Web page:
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Craftbot Flow Review – Is This 3D Printer Worth the Money?

Craftbot Flow Review – Is This 3D Printer Worth the Money?

3D printers have become much more affordable in recent years, so much so, that even a beginner can get their hands on a powerful printer. In my Craftbot Flow review, I will explore the features of this robust printer.

Made by a Hungarian manufacturer, the Craftbot Flow comes with many great features for novices and professionals. I’ll look at the pros and cons of this device, list some alternatives, and also find out if the Craftbot Flow is worth the money.

Bottom Line Up Front – The Craftbot Flow is an excellent 3D printer that can be used both for home use and in a professional environment. While it doesn’t have fully-automatic bed leveling or a dual-extruder, this 3D printer offers a straight out of the box solution with an impressive build volume, flexibility with various filaments, and an easy-to-use 5-inch touchscreen.

Key Specifications of Craftbot Flow

Printer type FDM
Build volume 300 x 200 x 250 mm
Overall dimensions 485 x 400 x 540mm
Connectivity USB Cable, Wi-Fi
Software CraftWareyuo



Print speed 200 mm/sec
Warranty 5 years
Latest price Click here for the latest price

Core features of Craftbot Flow

The Craftbot Flow 3D printer comes with many great features to make your 3D printing experience as seamless as possible.


Craftbot Flow Touchscreen

One of the things that stands out with the Craftbot Flow is the touchscreen control.

Many 3D printers don’t come with this functionality, and it can increase the overall difficulty when printing. Luckily, the Craftbot Flow has a 5-inch touchscreen that makes it relatively straightforward to operate this printer. The different stages of the process – printing, paused, heating, error, and printing finished – are all easily displayed, and you can even choose to have each step in a different color.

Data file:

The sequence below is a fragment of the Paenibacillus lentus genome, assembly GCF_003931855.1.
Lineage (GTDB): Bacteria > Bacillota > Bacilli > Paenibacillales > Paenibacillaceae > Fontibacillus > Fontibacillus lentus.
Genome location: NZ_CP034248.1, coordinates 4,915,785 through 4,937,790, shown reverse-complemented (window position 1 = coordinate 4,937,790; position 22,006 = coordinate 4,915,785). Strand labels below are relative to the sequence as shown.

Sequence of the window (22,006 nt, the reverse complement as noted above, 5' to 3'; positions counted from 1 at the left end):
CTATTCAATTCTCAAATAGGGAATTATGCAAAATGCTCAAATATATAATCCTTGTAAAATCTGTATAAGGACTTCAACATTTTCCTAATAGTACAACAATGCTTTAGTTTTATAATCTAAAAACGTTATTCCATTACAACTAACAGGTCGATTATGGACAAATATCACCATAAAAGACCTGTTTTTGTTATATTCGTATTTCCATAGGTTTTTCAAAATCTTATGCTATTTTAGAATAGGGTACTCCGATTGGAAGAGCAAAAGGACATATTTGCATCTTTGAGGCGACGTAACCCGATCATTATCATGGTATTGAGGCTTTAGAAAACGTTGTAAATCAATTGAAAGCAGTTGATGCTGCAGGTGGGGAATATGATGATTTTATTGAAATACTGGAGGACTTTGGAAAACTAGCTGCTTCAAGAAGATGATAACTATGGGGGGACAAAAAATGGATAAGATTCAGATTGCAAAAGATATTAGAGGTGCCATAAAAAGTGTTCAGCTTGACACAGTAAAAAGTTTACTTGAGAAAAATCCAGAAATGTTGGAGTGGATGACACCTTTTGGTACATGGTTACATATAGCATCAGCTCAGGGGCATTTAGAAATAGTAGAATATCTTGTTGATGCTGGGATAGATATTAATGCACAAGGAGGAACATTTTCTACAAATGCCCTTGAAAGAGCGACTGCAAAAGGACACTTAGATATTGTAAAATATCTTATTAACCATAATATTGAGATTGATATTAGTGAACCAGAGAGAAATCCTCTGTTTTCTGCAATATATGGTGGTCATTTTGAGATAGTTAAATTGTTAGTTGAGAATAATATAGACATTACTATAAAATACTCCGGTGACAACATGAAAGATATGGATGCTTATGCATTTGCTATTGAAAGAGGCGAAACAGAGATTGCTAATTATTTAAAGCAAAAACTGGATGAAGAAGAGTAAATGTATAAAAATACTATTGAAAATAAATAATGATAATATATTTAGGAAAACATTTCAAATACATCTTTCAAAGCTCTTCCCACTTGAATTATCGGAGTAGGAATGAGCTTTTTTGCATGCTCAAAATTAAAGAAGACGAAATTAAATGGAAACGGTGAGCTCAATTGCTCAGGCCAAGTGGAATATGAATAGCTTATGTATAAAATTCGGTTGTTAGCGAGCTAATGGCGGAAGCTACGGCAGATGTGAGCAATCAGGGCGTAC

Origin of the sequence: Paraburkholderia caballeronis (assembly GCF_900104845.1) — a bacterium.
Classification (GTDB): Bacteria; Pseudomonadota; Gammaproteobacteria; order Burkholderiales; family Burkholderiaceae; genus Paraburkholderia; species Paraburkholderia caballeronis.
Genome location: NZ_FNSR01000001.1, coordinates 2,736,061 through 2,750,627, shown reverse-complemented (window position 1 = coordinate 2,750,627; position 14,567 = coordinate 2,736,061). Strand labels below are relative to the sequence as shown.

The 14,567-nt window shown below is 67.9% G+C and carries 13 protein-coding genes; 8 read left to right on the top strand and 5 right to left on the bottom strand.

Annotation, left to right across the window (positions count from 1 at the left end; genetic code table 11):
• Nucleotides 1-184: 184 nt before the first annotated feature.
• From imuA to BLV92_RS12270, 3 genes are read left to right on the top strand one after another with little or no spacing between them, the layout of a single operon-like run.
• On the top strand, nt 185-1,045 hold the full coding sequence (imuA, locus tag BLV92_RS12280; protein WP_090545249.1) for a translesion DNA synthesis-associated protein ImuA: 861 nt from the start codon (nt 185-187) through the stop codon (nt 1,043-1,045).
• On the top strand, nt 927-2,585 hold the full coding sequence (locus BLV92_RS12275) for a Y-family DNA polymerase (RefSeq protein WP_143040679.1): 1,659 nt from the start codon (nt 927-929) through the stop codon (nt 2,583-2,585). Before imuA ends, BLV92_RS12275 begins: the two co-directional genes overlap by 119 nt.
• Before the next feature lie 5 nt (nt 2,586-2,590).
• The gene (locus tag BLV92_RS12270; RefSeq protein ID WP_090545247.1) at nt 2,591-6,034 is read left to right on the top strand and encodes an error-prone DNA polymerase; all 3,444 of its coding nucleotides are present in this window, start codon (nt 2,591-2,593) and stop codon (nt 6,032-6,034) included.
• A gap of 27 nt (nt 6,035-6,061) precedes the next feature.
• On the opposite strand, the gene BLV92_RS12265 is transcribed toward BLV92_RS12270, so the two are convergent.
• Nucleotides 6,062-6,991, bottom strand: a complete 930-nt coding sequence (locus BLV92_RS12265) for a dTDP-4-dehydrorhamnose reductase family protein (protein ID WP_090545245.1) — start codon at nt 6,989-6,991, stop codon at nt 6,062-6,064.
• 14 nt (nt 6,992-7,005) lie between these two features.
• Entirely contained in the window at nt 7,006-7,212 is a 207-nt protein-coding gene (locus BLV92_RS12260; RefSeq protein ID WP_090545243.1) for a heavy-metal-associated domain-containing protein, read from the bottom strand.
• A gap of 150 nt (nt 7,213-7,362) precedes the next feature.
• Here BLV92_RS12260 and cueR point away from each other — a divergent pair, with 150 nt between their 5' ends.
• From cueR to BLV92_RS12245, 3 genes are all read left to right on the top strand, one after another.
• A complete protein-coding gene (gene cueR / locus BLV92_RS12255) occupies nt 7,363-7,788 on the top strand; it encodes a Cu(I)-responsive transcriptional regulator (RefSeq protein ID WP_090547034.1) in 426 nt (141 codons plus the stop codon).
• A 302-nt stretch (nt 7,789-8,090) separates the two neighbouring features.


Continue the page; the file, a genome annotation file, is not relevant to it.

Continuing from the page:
This is an excellent feature, and the Craftbot Flow also has Rasberry PI, which creates a user-friendly environment.

Filament Sensor

Printing with certain filament types is often tricky; however, errors are reduced with the filament sensor on the Craftbot Flow.

The filament sensor helps to reduce errors and ensure a smooth operation when trying to get your 3D printed objects finished to a high standard.

The Craftbot Flow has a maximum temperature of 300°C and features all-metal hot ends. This allows you to print with many different filament types, including:

The filament sensor and maximum nozzle temperature allow the Craftbot Flow to be highly diverse in the materials that you can use.


Craftbot Flow Assembly

When you purchase a new 3D printer, the last thing you want to do is spend hours putting it together. Some 3D printers are difficult to assemble, which can put many beginners off; however, the good news is that the Craftbot Flow is a plug-and-play device.

It doesn’t take very long to get this 3D printer up and running.

The printer comes fully assembled, which is a huge bonus, and you can begin 3D printing in no time at all. Compared to some other 3D printers in the same price range as the Craftbot Flow, this is a significant advantage and means you can have your 3D printer ready to print pretty much out of the box.


One of the first things I look for when purchasing a new 3D printer is its connectivity options.

You’ll be pleased to know that the Craftbot Flow comes with WiFi connectivity. Many budget 3D printers don’t have WiFi, and it can make things a little more complicated depending on your setup.

The Craftbot Flow features WiFi connectivity, but you can also connect this 3D printer via USB and ethernet. This gives you several options to run this 3D printer and boosts its overall connectivity.

Build volume

The build volume of the Craftbot Flow is an impressive 300 x 200 x 250 mm.